2224 W Northern Avenue; Suite D300
Phoenix, AZ
 

Dr. Neil Superfon's specialties are dermatopathology and MOHS-micrographic surgery. He graduated from Midwestern University, Chicago College of Osteopathic Medicine. He is an in-network provider for Humana HMO, Humana Bronze, and Humana Catastrophic, as well as other insurance carriers. Dr. Superfon is affiliated with HonorHealth.

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Specializes in Other, MOHS-Micrographic Surgery
3201 W Peoria Avenue; Suite C 600
Phoenix, AZ
 

Dr. Rajiv Kwatra practices MOHS-micrographic surgery. He is rated highly by his patients. Humana HMO, Humana Bronze, and Humana Catastrophic are among the insurance carriers that Dr. Kwatra honors. Dr. Kwatra attended medical school at Ohio State University College of Medicine. Dr. Kwatra's residency was performed at Ohio State University Medical Center. Dr. Kwatra (or staff) is conversant in Hindi. He is professionally affiliated with Banner - University Medical Center Phoenix.

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What is MOHS-Micrographic Surgery?

Mohs micrographic surgery is a surgical treatment for skin cancer that was developed by Dr. Frederick Mohs in the 1930’s. It is the most effective technique for removing the most common types of skin cancer. For the two most common types of skin cancer, basal cell carcinoma and squamous cell carcinoma, Mohs has a 98-99% cure rate. The remarkable thing about Mohs is that it manages to be extremely good at removing all of the cancer cells while at the same time leaving behind most of the healthy tissue, so there is a smaller wound. This makes the procedure safer, speeds up the the recovery time, and minimizes scarring.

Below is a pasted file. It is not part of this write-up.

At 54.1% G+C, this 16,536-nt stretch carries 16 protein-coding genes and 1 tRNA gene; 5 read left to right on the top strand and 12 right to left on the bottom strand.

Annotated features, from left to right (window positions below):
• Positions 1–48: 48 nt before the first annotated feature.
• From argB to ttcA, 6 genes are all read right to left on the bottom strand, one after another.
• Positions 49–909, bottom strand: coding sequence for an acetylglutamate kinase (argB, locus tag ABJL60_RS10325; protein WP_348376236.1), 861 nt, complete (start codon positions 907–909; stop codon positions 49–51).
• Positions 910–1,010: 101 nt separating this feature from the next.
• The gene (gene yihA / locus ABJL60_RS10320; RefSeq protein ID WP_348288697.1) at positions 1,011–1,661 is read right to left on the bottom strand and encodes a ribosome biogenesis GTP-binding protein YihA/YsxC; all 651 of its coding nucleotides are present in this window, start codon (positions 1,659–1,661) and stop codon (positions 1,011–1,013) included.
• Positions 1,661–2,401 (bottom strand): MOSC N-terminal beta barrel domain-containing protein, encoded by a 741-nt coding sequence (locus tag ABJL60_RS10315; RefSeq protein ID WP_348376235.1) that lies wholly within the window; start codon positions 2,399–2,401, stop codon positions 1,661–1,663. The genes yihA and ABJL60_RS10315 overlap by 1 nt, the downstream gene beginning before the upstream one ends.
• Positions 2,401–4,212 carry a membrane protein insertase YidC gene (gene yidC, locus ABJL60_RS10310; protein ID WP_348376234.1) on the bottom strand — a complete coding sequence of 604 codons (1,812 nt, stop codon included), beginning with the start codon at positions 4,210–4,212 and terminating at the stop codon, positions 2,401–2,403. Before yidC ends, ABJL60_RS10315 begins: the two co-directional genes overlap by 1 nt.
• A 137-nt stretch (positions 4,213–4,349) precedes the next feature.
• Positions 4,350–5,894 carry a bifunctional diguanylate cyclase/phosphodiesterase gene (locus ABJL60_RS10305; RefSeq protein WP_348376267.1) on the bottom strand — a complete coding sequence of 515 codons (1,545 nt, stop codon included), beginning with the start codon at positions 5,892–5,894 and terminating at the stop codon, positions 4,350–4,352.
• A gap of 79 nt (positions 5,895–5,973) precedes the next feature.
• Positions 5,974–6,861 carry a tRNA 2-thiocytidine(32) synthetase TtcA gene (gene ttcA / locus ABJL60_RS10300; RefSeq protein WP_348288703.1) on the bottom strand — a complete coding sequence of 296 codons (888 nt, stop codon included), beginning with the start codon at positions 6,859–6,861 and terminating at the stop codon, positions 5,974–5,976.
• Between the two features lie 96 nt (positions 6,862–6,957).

During Mohs surgery, skin around the cancer site is mapped out and removed in thin layers. Then each layer is examined under a microscope for cancer cells, while the surgery is in progress. If cancer cells are detected, the surgery continues and another layer is removed. If the skin is clear, the surgery can be stopped. This eliminates the guesswork for surgeons. There is no need to estimate the borders or roots of the cancer and no need to remove a margin of healthy tissue to ensure that all of the cancer is removed.

Even though Mohs has a high cure rate, is safer than other treatments, and takes less tissue, not every skin cancer is treated with Mohs. First, Mohs takes quite a bit longer than traditional surgery because each layer of skin must be carefully cut, prepped, and examined. It is also more expensive and may not always be covered by insurance. In addition, for smaller or less aggressive cancers that are easier to treat, the cure rate for non-Mohs treatments is close to that of Mohs; thus, the extra time and cost of Mohs might not be justified. Other kinds of skin cancer, such as melanoma, are hard to see under a microscope. Since melanoma is so dangerous, Mohs has traditionally not been used to treat it, as there is too much risk for missed cancer cells being left behind in the body. However, recent developments in stains (which make cancer cells more visible under a microscope) may change the role of Mohs in melanoma treatment.

Mohs microsurgery has changed the way doctors treat skin cancer in the past 80 years, and it continues to gain in popularity as it increases the effectiveness and safety of skin cancer treatment.